Brief Syllabus and GradingInstructor: Rick Nolthenius
Welcome! Astro 9 is a bit of an interdisciplinary class, bridging the worlds of astronomical imaging and the visual arts. Students from both areas enjoy these classes. Astro 9 is taught 7:00-10:00pm in the Fall semester, in the astronomy / geology lab room 705, when nights are longer and the skies usually clearer. Clear nights are spent at Cabrillo Observatory, cloudy and full moon nights in the classroom. With your camera and our gear, and will do our best to help you realize your own goals. Photographic subjects include star trails, widefield, telescopic moon shots, special effects, and both medium and high magnification digital imaging of nebulae, galaxies, comets, and star clusters. Our goal is for you to take home some beautiful and creative photographs of night sky subjects at the end of the semester. Returning students sign up for 9B then 9C. The class includes an optional overnight camping/astrophoto trip to a scenic dark sky location, often determined by first looking at the central California light pollution map, and a link to nearby dark sky sites ). Some of our photo trips in recent years have been to the crest of the Panoche Hills above Mercey Hot Springs. More typically we have gone to Bonny Doon Airfield on a night when the Santa Cruz Astronomy Club opens it for the astronomy community's use. However, the Bonny Doon site is no longer available.
The Astro 9A/B/C Courses...
Our observatory was completed in 2008. Constructed by the CEM students under Chuck Mornard as well as myself, this 400 sqft building houses our 12" f/10 Schmidt Cassegrain on a G11 computer controlled mount, under a fiberglass dome controlled by infra-red dome sensors for positioning. The warm room has 4 computers, including one, "Spock", for student control of the telescope and of the ST2000XCM color CCD camera - a 1600x1200 single-shot color detector that allows us some beautiful pictures. The other computers in the control room are available for student processing of their digital images with a full collection of software and connections to the web. The construction of the observatory is chronicled here.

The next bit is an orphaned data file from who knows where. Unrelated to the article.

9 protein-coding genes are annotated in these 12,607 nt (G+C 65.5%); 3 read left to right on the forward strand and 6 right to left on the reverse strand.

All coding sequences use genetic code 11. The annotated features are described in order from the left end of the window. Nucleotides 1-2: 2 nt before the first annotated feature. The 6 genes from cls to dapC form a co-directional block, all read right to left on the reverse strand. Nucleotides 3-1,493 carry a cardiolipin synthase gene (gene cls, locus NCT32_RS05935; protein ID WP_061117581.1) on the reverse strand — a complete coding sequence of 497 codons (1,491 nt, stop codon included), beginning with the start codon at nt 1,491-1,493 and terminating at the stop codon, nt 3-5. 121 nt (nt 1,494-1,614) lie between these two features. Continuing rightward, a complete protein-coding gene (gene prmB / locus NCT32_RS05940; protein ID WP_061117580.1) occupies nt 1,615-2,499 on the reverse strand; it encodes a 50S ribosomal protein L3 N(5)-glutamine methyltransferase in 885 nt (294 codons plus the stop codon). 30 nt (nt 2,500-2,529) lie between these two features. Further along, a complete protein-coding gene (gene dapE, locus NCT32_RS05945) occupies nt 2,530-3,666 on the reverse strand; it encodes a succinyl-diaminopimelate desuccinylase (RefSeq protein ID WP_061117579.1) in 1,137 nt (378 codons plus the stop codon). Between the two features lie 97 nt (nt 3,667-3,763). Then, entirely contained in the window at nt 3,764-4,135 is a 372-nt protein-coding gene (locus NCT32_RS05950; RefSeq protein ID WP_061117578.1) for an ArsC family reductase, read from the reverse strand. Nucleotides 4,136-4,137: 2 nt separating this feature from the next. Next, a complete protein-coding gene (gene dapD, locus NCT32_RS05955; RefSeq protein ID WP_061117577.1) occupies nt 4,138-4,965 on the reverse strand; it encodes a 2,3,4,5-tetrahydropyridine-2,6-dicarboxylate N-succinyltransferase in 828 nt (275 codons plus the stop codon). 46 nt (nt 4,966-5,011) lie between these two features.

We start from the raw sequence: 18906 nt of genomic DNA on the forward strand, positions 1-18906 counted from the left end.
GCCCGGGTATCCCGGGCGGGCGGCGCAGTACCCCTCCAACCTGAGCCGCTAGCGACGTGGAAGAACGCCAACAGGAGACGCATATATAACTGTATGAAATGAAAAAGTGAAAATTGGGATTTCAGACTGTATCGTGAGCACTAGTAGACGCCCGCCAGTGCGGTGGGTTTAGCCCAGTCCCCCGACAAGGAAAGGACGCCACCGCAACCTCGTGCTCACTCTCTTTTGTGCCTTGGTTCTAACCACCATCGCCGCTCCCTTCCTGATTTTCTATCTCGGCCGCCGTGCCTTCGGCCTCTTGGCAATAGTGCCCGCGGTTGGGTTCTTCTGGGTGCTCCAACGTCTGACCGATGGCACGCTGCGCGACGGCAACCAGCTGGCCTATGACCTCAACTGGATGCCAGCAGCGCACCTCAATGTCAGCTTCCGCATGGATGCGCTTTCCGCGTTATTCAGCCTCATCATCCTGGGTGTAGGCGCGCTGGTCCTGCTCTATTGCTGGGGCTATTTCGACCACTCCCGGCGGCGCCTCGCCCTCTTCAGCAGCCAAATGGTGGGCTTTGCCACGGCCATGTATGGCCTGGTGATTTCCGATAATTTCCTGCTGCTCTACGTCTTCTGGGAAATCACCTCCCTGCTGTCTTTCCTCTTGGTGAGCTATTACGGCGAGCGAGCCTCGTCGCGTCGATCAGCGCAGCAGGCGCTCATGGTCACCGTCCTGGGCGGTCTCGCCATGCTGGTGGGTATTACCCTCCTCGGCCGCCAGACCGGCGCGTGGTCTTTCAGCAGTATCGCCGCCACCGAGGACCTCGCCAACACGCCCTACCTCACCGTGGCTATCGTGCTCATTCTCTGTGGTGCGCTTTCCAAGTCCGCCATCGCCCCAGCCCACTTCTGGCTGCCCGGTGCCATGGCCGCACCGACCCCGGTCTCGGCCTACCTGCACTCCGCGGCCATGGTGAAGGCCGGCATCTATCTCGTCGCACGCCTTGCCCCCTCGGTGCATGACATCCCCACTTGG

The Astronomy Department has 6 computers for student use in room 705, each loaded with Adobe Photoshop, C2A, CCDOPS and other astronomy-oriented imaging software. The observatory also has 3 computers for student use, and desk space for operating your own laptop on those nights when clouds come in early. The observatory has a Nikon D40 digital camera, and Canon ZR45MC camcorder which can be mounted for afocal work to our Meade telescopes. Our 12" Meade f/10 (w/ f/6.3 reducer) under the dome has an SBIG ST2000XCM CCD camera, and we have an additional ST2000XCM color CCD camera as well as a ST4000XCM color CCD camera for use on our portable telescopes - two Meade LXD75 8" f/4's on Losmandy GM-8 mounts, and aon a GM-8 mount. See my photo page for the kind of pictures this setup can do. For mounting your own digital SLR cameras, we have tripods, and we have an Orion ShortTube refractor and a Williams Optics APO 80mm flourite refractor. We also have a Nikon D7000 digital SLR cameras with a zoom lens, fisheye, and with a fixed 50mm lens. With these, students can do wide-angle digital images of star fields and foreground+stars compositions. A sensor cleaning link.